Home Video Picks & Passes 12.25.16

A look at the past entries in the Star Wars saga.

(photo: Wikipedia)

The Empire Strikes Back [Ep. V] (1980) — PICK

Star Wars [Ep. IV – A New Hope] (1977) — PICK

Return of the Jedi [Ep. VI] (1983) — PICK

Revenge of the Sith [Ep. III] (2005) — PICK

The Force Awakens [Ep. VII] (2015) — PICK

Attack of the Clones [Ep. II] (2002) — PASS

The Phantom Menace [Ep. I] (1999) — PASS


This is my personal, not terribly original, ranking of the films from the best, The Empire Strikes Back, to the weakest, The Phantom Menace. As an aside, for non-fans, I invite you to read my essays “An American Mythology: Why Star Wars Still Matters” and “The Myth and Magic of Star Wars: Is It Over?” at DecentFilms.com.

The original Star Wars (Episode IV) is a brilliant fusion of Buck Rogers and King Arthur, drawing inspiration from Tolkien, Asian martial-arts cinema, Westerns, hot-rod culture and other sources.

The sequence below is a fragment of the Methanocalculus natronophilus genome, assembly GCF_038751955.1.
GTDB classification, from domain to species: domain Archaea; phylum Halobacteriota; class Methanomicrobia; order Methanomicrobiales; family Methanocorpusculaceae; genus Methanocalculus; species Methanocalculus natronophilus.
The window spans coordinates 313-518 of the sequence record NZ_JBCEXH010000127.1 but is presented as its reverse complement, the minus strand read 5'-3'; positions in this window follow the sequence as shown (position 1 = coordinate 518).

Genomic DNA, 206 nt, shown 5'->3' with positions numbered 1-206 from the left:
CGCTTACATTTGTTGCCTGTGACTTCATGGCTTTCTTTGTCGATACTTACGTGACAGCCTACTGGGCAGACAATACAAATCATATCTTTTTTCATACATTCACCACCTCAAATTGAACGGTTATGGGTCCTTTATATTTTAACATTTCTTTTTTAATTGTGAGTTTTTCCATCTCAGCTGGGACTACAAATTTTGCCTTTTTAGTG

But The Empire is the high point, with deeper emotions and more haunting themes. When people call Darth Vader Hollywood’s greatest villain or celebrate the romantic tension between Han and Leia, they’re thinking of this film.

Return of the Jedi is the somewhat anticlimactic finale to the original trilogy, not just because of the widely criticized Ewoks, but because the moral ideas aren’t well thought out. But the redemptive arc remains a bold stroke, and there are other impressive elements, such as Jabba and his entourage. Revenge of the Sith, the climax to the disappointing sequel trilogy, is indispensable for serious fans for its depiction of the fall of Anakin Skywalker and the thematic resonances with the original trilogy. And The Force Awakens is at least successful nostalgia.


Caveat Spectator: Stylized sci-fi violence: Whole space stations and even planets are blown up, so the death rate is high, if generally pretty bloodless — although II and especially III are more graphic and disturbing. VI is the one with the infamously revealing “slave Leia” golden bikini. Generally fine for older kids and up, except III.


Steven D. Greydanus is the film critic for the Register.